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Local leaders come together to commemorate Hanukkah, take stand against hate

Local leaders gather in Salt Lake City to raise awareness and understanding of multiple minority groups Sunday. (Carissa Hutchinson, KSL-TV)



Estimated read time: 2-3 minutes

SALT LAKE CITY — As Hanukkah nears its end, local leaders gathered in Salt Lake City to raise awareness and understanding of multiple minority groups.

They told KSL they wanted to take a stand against the darkness of hate by coming together Sunday night to bring light into the world.

From a children's choir — The Rise Up Children's Choir — at the Congregation Kol Ami, to a car parade featuring an enormous menorah, Jewish congregations across the state are celebrating the last night of Hanukkah.

Rabbi Benny Zippel of the Chabad Lubavitch of Utah said this is the car parade's second year and it's a growing tradition.

"We want to awaken people and make people aware of what it means to be Jewish. To take pride in being Jewish and sharing the beauty of our heritage with all our neighbors — Jewish and not — around us," said Zippel.

Earlier Sunday evening, the Congregation Kol Ami commemorated the holiday, also known as the Festival of Lights, with a special service to "Shine A Light on Anti-Semitism and Hate."

"We are here today as many different communities to say that anti-Semitism and any form of hatred and xenophobia/bigotry are not part of our religion or the values of our community here in Utah," said Rabbi Samuel Spector of the Congregation Kol Ami.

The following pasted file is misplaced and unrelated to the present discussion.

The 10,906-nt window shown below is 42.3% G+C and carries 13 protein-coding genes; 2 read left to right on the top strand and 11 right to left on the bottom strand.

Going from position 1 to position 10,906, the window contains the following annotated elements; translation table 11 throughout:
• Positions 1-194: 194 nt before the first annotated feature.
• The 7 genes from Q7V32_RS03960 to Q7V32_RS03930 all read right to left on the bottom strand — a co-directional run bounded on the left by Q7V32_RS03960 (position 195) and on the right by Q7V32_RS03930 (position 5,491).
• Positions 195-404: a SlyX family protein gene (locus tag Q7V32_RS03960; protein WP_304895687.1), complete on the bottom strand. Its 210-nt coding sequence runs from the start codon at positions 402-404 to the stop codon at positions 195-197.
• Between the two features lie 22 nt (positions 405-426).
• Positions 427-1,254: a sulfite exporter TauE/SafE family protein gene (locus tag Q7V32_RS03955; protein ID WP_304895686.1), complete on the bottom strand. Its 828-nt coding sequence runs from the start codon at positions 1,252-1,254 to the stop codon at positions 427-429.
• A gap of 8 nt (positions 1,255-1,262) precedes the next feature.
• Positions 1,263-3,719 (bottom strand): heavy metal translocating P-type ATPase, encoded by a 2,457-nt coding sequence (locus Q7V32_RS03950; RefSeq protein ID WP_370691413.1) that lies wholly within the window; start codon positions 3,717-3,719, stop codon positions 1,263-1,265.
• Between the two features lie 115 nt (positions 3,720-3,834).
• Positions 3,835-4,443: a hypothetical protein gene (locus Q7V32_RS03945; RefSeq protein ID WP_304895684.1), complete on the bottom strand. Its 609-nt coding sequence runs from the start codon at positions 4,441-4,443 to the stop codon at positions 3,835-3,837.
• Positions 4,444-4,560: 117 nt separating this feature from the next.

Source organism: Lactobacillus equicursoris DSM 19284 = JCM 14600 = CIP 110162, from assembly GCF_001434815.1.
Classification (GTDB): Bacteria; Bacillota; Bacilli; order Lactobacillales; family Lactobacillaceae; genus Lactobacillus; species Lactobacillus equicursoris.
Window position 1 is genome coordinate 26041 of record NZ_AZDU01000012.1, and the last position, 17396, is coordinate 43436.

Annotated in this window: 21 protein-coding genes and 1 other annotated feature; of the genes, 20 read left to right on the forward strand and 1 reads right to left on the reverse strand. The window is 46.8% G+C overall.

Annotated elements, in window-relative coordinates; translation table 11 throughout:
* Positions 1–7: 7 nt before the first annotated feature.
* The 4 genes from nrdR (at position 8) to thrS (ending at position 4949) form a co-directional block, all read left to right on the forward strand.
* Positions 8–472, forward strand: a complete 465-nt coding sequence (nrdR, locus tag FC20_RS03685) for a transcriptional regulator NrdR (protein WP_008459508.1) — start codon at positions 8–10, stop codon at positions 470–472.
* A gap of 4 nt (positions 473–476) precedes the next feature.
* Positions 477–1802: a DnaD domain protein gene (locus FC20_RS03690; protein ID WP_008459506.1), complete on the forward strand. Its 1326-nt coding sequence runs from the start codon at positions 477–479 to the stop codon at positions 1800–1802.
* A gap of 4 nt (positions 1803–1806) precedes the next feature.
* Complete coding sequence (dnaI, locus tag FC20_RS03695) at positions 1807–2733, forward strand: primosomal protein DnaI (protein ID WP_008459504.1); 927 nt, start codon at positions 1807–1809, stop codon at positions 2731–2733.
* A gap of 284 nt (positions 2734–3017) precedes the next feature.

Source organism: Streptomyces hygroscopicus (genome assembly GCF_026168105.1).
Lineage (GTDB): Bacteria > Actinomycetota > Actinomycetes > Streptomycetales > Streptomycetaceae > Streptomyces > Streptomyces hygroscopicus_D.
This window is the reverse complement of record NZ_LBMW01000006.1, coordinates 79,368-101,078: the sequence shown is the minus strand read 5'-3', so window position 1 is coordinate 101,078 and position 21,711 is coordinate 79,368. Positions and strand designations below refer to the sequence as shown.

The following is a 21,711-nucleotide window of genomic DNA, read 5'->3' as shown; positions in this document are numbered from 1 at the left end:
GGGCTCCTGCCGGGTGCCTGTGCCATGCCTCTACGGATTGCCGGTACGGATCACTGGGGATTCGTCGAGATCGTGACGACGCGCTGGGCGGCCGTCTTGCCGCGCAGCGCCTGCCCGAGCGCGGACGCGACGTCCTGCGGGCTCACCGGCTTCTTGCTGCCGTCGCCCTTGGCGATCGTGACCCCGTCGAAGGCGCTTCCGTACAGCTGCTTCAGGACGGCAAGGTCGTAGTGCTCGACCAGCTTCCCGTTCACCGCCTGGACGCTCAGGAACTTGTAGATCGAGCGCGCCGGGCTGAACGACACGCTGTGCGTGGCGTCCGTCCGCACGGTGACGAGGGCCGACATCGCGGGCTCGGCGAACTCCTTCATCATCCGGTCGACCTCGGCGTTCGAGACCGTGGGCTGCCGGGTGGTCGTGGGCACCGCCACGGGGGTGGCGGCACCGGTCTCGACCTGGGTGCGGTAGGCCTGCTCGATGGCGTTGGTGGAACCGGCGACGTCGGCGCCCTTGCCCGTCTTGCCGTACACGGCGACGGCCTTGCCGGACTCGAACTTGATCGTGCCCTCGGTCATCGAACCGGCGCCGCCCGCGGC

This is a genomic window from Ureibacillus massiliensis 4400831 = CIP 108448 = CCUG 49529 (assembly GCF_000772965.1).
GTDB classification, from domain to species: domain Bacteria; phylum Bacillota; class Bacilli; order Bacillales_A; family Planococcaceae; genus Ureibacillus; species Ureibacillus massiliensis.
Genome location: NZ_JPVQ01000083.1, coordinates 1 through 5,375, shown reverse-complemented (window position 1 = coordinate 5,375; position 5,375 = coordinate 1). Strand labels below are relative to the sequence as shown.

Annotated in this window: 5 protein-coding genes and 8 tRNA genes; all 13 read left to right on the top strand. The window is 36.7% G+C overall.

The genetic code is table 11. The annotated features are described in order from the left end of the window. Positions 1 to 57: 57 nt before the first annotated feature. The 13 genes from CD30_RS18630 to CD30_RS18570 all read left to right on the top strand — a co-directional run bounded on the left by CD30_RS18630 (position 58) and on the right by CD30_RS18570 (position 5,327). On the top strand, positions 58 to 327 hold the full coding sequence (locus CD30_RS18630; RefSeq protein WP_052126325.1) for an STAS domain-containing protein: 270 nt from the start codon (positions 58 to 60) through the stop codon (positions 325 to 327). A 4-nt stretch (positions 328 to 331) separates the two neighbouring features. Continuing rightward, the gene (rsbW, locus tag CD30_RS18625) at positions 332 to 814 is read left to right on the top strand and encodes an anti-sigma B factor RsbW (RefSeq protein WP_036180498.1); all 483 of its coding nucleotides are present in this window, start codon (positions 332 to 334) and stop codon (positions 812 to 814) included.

To celebrate with the Congregation Kol Ami, representatives of the Mexican Consulate, Equality Utah, and Utah Muslim Civic League also shared messages about unity and took part in lighting the menorah.

"The Jewish community is very dear to our heart as Muslims here. We constantly feel we have more in common than not," said Luna Banuri, executive director of the Utah Muslim Civic League.

According to the FBI's 2020 report on hate crimes and incidents, 61.8% of victims nationwide were targeted because of their race or ethnicity.

It's why the United Jewish Federation of Utah said Sunday night was about shedding light on our common values.

"For us to be able to come together and say our hatred of hate is what brings us together and our love of one another is what brings us together, that creates a profound light, and it makes me believe that tomorrow can be so much better than today," said Spector.

Hanukkah lasts eight days. It ends at sunset.

"Do one more mitzvah — one more good deed. Give a smile to someone who you don't feel like giving to, just to make this world a better and happier place," said Zippel.

Garna Mejia

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